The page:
List of actors with two or more Academy Award nominations in acting categories
The Academy of Motion Picture Arts and Sciences (AMPAS) have presented their annual Academy Awards, commonly known as the Oscars, since 1929. The Academy Awards for Best Actor and Best Actress have been presented since the 1st ceremony, while the awards for Best Supporting Actor and Best Supporting Actress have been presented since the 9th ceremony. Of the 928 Academy Award nominees in an acting category, a total of 343 have received two or more acting nominations (169 men, 174 women). Meryl Streep is the most nominated performer in the acting categories, with 21 nominations between 1979 and 2018.
As well as the record for total number of acting nominations, Streep holds the record for most Best Actress nominations with 17, ahead of Katharine Hepburn with 12 and Bette Davis with 10. Jack Nicholson is the most nominated male performer in the acting categories with 12 nominations. The most Best Actor nominations is nine, for both Spencer Tracy and Laurence Olivier (Nicholson has eight). Thelma Ritter is the most nominated in the Best Supporting Actress category with six, while in the Best Supporting Actor category six actors have each received four nominations, they are Walter Brennan, Claude Rains, Arthur Kennedy, Jack Nicholson, Robert Duvall and Jeff Bridges. The record for most nominations in the acting categories without a win, is eight by Peter O'Toole, followed by Richard Burton and Glenn Close with seven, and Deborah Kerr, Thelma Ritter and Amy Adams all with six. Both O'Toole and Kerr did receive the Academy's Honorary Oscar.
- 1 Most nominations in four acting categories
- 2 Most nominations for Best Actor and Best Supporting Actor combined
- 3 Most nominations for Best Actress and Best Supporting Actress combined
- 4 Most nominations by category (actor)
- 5 Most nominations by category (actress)
- 6 List of actors with two or more acting nominations who have won Academy Awards in non-acting categories
- 7 See also
- 8 Notes
- 9 References
- 10 External links
Most nominations in four acting categoriesEdit
- Listed below are the 181 actors who have received three or more Academy Award nominations in the acting categories plus the seven actors who have two wins from two nominations.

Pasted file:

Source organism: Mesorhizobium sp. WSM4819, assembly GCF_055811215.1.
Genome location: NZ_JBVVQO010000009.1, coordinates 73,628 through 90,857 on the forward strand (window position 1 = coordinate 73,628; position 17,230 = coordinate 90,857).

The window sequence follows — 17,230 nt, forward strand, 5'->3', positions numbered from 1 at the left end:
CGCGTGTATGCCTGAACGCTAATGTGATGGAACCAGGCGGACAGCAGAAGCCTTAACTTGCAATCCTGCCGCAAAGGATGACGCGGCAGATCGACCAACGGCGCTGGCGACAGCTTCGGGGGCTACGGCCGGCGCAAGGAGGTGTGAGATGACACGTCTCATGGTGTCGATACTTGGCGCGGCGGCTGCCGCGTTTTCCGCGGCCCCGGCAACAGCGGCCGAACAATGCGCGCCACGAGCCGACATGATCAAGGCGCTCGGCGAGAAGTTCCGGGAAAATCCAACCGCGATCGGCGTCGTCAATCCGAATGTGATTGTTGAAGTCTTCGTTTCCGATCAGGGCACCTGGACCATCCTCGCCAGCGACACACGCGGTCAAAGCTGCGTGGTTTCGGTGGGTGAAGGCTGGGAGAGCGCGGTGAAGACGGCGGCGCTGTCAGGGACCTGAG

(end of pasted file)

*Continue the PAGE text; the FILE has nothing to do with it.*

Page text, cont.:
- BA = Best Actor/Actress nominations.
- BSA = Best Supporting Actor/Actress nominations.
Most nominations for Best Actor and Best Supporting Actor combinedEdit
Most nominations for Best Actress and Best Supporting Actress combinedEdit
Most nominations by category (actor)Edit
Listed are the actors with three or more nominations plus those with two wins from two nominations.
Most nominations by category (actress)Edit
|Best Supporting Actress|
|Ethel Barrymore||4||1||None but the Lonely Heart (1944)|
|Lee Grant||4||1||Shampoo (1975)|
|Maggie Smith||4||1||California Suite (1978)|
|Maureen Stapleton||4||1||Reds (1981)|
|Meryl Streep||4||1||Kramer vs. Kramer (1979)|
|Shelley Winters||3||2||The Diary of Anne Frank (1959), A Patch of Blue (1965)|
|Dianne Wiest||3||2||Hannah and Her Sisters (1986), Bullets over Broadway (1994)|
|Cate Blanchett||3||1||The Aviator (2004)|
|Celeste Holm||3||1||Gentleman's Agreement (1947)|
|Anne Revere||3||1||National Velvet (1944)|
|Octavia Spencer||3||1||The Help (2011)|
|Marisa Tomei||3||1||My Cousin Vinny (1992)|
|Claire Trevor||3||1||Key Largo (1948)|
List of actors with two or more acting nominations who have won Academy Awards in non-acting categoriesEdit
- TN = Total Nominations.
- AN = Acting Nominations.
A1 2 Bette Davis' performance in Of Human Bondage (1934) and Paul Muni's performance in Black Fury (1935) were not nominated for Oscars. As a result of Davis's failure to get a nomination, several influential people campaigned to have her name included on the list, so for that year, and the following year also, the Academy allowed a write-in vote. Technically this meant that any performance was eligible. At the 6th, 7th and 8th Academy Awards, the Academy publicly announced those that placed second and third in the vote. Davis placed third ahead of one official nominee and Muni placed second, ahead of three official nominees, and both Davis and Muni are listed on the Academy's official database as write-in nominees who placed in the final voting. From the 9th Academy Awards, the nominating committees were no longer used and the entire membership of each individual branch voted for the nominees in their respective categories.
B1 Laurence Olivier received a total of 13 Oscar nominations, winning two. In addition to his 10 acting nominations (one win), he received two Best Picture nominations; for producing 1944 film Henry V (released in the US in 1946) and 1948 film Hamlet (for which he won), and received a Best Director nomination for Hamlet. Olivier also received two Honorary Oscars; one for bringing Henry V to the screen, and a second in 1979 for Lifetime Achievement.
C1 2 3 Denzel Washington, Leonardo DiCaprio and Shirley MacLaine have all received an additional nomination in a non-acting category. MacLaine in the Best Documentary Feature category as co-director of the 1975 film The Other Half of the Sky: A China Memoir, and Washington and DiCaprio in the Best Picture category; Washington for co-producing Fences (2016), and DiCaprio for co-producing The Wolf of Wall Street (2013).